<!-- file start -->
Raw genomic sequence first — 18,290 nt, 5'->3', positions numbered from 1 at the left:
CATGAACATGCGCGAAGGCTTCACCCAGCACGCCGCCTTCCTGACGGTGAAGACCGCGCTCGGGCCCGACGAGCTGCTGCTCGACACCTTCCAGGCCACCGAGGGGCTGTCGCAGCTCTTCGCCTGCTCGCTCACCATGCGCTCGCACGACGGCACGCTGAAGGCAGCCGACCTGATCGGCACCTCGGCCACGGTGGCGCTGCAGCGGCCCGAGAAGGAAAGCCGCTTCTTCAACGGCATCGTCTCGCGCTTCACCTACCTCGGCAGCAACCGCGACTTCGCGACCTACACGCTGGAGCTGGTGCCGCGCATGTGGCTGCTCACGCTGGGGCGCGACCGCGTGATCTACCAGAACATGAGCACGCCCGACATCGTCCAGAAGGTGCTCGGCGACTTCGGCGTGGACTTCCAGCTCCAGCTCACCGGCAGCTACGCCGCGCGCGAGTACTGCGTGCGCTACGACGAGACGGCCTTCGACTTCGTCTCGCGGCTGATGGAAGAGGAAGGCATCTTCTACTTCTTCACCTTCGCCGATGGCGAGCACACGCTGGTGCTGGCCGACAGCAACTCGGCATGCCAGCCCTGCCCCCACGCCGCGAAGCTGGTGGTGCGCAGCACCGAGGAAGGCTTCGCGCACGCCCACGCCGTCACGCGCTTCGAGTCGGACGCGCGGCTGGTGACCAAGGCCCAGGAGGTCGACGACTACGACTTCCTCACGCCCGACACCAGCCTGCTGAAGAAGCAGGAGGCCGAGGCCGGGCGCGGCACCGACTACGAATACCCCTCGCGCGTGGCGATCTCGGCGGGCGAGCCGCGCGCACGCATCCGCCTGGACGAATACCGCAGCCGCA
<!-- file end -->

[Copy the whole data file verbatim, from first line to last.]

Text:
Raw genomic sequence first — 18,290 nt, 5'->3', positions numbered from 1 at the left:
CATGAACATGCGCGAAGGCTTCACCCAGCACGCCGCCTTCCTGACGGTGAAGACCGCGCTCGGGCCCGACGAGCTGCTGCTCGACACCTTCCAGGCCACCGAGGGGCTGTCGCAGCTCTTCGCCTGCTCGCTCACCATGCGCTCGCACGACGGCACGCTGAAGGCAGCCGACCTGATCGGCACCTCGGCCACGGTGGCGCTGCAGCGGCCCGAGAAGGAAAGCCGCTTCTTCAACGGCATCGTCTCGCGCTTCACCTACCTCGGCAGCAACCGCGACTTCGCGACCTACACGCTGGAGCTGGTGCCGCGCATGTGGCTGCTCACGCTGGGGCGCGACCGCGTGATCTACCAGAACATGAGCACGCCCGACATCGTCCAGAAGGTGCTCGGCGACTTCGGCGTGGACTTCCAGCTCCAGCTCACCGGCAGCTACGCCGCGCGCGAGTACTGCGTGCGCTACGACGAGACGGCCTTCGACTTCGTCTCGCGGCTGATGGAAGAGGAAGGCATCTTCTACTTCTTCACCTTCGCCGATGGCGAGCACACGCTGGTGCTGGCCGACAGCAACTCGGCATGCCAGCCCTGCCCCCACGCCGCGAAGCTGGTGGTGCGCAGCACCGAGGAAGGCTTCGCGCACGCCCACGCCGTCACGCGCTTCGAGTCGGACGCGCGGCTGGTGACCAAGGCCCAGGAGGTCGACGACTACGACTTCCTCACGCCCGACACCAGCCTGCTGAAGAAGCAGGAGGCCGAGGCCGGGCGCGGCACCGACTACGAATACCCCTCGCGCGTGGCGATCTCGGCGGGCGAGCCGCGCGCACGCATCCGCCTGGACGAATACCGCAGCCGCA